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Dynamic Chiropractic – January 29, 2007, Vol. 25, Issue 03

Judge Rules in Legal Battle Between Palmer College and Alumni Association

By Tina Beychok, Associate Editor

On Dec. 11, 2006, a judge in Iowa's Seventh Judicial District ruled on the long-running disagreement between the Palmer College of Chiropractic Board of Trustees and the Palmer College of Chiropractic International Alumni Association (PCCIAA).

At stake were the status of $1.3 million in funds raised by the alumni association and whether the association could continue to have "Palmer College" as part of its name, despite having been officially disassociated from the college since early 2005.

The Palmer Board of Trustees had requested that the funds be placed in a constructive trust, claiming mismanagement on the part of the alumni association. However, Judge Mark D. Cleve ruled in favor of the alumni association, stating:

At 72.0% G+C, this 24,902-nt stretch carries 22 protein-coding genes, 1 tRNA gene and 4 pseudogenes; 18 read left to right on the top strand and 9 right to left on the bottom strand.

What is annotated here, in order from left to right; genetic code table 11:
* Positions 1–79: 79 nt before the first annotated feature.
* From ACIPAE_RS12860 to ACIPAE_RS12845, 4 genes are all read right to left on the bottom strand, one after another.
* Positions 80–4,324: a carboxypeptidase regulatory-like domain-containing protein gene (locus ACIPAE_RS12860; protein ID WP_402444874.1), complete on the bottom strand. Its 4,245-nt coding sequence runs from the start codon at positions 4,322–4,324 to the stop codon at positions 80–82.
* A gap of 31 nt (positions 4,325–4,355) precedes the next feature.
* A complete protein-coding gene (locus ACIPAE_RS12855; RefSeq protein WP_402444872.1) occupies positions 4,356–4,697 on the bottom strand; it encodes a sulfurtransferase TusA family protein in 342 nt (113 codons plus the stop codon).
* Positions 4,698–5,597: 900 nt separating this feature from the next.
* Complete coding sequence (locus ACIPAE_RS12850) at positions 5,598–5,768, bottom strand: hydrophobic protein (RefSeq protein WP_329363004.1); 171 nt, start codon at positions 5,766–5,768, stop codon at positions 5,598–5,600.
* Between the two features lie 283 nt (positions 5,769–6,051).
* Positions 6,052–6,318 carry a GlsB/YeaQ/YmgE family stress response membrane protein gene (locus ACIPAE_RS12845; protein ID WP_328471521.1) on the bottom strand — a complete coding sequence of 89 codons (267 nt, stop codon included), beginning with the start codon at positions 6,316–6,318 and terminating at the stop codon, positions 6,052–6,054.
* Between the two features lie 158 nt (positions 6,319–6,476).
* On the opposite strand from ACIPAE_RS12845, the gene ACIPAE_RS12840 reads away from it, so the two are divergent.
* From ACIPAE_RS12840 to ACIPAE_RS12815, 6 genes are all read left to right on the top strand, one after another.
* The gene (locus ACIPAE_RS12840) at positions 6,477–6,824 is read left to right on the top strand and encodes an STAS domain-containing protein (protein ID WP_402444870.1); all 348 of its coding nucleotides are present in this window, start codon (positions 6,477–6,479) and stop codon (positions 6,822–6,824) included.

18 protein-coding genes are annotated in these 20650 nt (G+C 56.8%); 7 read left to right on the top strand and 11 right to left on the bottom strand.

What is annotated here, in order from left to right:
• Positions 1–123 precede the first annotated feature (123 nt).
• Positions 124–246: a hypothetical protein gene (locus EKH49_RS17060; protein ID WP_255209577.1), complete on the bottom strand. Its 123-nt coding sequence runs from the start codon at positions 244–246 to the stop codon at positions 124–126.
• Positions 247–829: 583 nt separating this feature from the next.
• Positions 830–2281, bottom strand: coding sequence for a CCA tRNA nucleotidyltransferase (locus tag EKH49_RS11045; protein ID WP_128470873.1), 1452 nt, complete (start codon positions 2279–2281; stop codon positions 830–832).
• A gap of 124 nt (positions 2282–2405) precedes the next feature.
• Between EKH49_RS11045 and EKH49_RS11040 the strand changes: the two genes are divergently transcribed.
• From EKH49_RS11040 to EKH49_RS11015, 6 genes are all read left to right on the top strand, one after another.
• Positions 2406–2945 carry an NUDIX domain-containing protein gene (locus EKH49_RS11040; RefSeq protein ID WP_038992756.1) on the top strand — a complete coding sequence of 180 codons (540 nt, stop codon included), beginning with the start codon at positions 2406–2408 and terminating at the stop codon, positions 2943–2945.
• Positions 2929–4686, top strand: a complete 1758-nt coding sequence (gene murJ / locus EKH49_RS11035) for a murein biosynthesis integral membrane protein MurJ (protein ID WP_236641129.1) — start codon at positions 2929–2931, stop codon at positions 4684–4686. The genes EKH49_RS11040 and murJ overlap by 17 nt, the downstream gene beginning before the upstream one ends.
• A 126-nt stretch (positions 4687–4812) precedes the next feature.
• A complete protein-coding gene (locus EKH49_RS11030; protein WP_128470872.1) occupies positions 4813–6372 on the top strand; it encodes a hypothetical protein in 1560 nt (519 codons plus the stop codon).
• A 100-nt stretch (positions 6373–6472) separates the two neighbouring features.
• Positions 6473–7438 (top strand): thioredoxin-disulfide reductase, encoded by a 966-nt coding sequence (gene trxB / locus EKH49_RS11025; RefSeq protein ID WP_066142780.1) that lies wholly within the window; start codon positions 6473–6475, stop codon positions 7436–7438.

The Court concludes that the entirety of the evidence introduced at trial does not provide clear and convincing evidence of bad faith on the part of the Alumni Association. Thus, the Court determines that Palmer has not proved that it is entitled to the imposition of a constructive trust based on the equitable principles of abuse of confidence and bad faith. ... In short, Palmer has not proved that the Alumni Association has misused any appreciable portion of its funds. Similarly, there is no evidence that the Alumni Association will use the funds, once released, in a way that is substantially different from the way Palmer claims the funds should be used.

Judge Cleve ruled in favor of the college regarding the dispute over whether the alumni association could continue to use the Palmer College name, crest, abbreviation or logo:

The Court thereby finds the Respondent Palmer College of Chiropractic International Alumni Association in contempt of Court in connection with its continued use of the acronym 'PCCIAA' in violation of the supplemental ruling of the Court filed on January 30, 2006."